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|Title:||Development of the two visual pathways and lateralized visual function in the chicken||Contributor(s):||Rogers, Lesley (author)||Publication Date:||2006||Handle Link:||https://hdl.handle.net/1959.11/3792||Abstract:||As lateralization of visual function has been shown in seven avian species, as well as in a broad range of both lower and higher vertebrates (Rogers and Andrew, 2002), it can be assumed to be a general characteristic of vertebrates even though it may be expressed in different ways in different species. Some evidence, mentioned here, indicates that a lateralized brain enhances cognitive performance; and this may be a reason why it evolved and has been retained across species. This paper discusses the asymmetrical organization of the visual pathways in birds and the role that exposure of the avian embryo to light plays in the development of lateralization of some visual functions. It considers species differences in transmission of light through the egg shell, and the intensity of light required to generate the asymmetry. The development of asymmetry in visual projections to the forebrain in the chicken is prevented not only by incubating eggs in the dark but also by exposing them to light of high intensity. The extent of light exposure received by the embryo depends on the color and construction of the egg shell, as well as on the location of the nest and the incubating behavior of the parent(s). Steroid hormones also affect light-dependent development of lateralization, mediating the influence of maternal stress on the strength of lateralization in offspring.||Publication Type:||Journal Article||Source of Publication:||Acta Zoologica Sinica, 52(Supplement 201), p. 384-387||Publisher:||Science China Press||Place of Publication:||Beijing, China||ISSN:||0001-7302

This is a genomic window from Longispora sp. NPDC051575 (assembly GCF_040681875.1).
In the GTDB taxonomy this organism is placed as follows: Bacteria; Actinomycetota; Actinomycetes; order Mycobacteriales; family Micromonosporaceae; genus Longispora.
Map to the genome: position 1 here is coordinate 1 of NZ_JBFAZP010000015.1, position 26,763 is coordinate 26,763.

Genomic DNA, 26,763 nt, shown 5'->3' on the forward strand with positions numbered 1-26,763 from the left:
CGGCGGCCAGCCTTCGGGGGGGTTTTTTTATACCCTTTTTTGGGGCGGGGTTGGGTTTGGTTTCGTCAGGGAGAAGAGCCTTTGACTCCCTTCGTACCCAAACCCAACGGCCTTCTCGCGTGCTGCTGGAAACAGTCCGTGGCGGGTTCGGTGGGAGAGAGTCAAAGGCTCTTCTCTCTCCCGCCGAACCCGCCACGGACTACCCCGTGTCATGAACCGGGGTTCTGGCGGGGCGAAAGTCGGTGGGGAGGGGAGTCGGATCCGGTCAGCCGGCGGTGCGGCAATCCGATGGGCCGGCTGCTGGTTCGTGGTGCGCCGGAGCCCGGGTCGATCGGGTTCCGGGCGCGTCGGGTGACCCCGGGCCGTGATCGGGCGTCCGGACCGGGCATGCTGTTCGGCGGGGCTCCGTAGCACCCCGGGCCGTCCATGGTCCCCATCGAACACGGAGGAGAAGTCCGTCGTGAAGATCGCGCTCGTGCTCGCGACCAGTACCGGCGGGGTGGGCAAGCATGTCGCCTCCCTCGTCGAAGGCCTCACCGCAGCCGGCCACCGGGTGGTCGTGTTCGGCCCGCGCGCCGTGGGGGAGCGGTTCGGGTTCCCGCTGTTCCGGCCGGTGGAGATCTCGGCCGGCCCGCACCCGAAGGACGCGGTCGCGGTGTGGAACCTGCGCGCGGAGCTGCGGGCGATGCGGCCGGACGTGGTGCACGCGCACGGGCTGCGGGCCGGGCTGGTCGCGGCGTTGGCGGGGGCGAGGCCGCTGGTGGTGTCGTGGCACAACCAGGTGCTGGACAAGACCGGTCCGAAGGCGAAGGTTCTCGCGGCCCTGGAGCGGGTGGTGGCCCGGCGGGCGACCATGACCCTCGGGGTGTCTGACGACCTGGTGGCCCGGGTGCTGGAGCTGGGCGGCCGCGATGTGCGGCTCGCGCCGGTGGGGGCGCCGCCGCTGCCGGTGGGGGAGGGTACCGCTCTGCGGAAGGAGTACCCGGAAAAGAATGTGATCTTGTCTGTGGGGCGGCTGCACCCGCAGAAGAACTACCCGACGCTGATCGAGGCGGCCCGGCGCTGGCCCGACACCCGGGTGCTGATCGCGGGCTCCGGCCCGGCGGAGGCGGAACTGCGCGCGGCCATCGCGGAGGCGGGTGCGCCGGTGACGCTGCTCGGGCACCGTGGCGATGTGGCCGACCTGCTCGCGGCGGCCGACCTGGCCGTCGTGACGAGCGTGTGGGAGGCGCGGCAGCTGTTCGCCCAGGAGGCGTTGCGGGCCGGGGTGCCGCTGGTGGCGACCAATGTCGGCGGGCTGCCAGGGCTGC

|Field of Research (FOR):||060806 Animal Physiological Ecology||Socio-Economic Objective (SEO):||970106 Expanding Knowledge in the Biological Sciences||Peer Reviewed:||Yes||HERDC Category Description:||C1 Refereed Article in a Scholarly Journal||Other Links:||http://www.actazool.org/paperdetail.asp?id=5087||Statistics to Oct 2018:||Visitors: 127
|Appears in Collections:||Journal Article|
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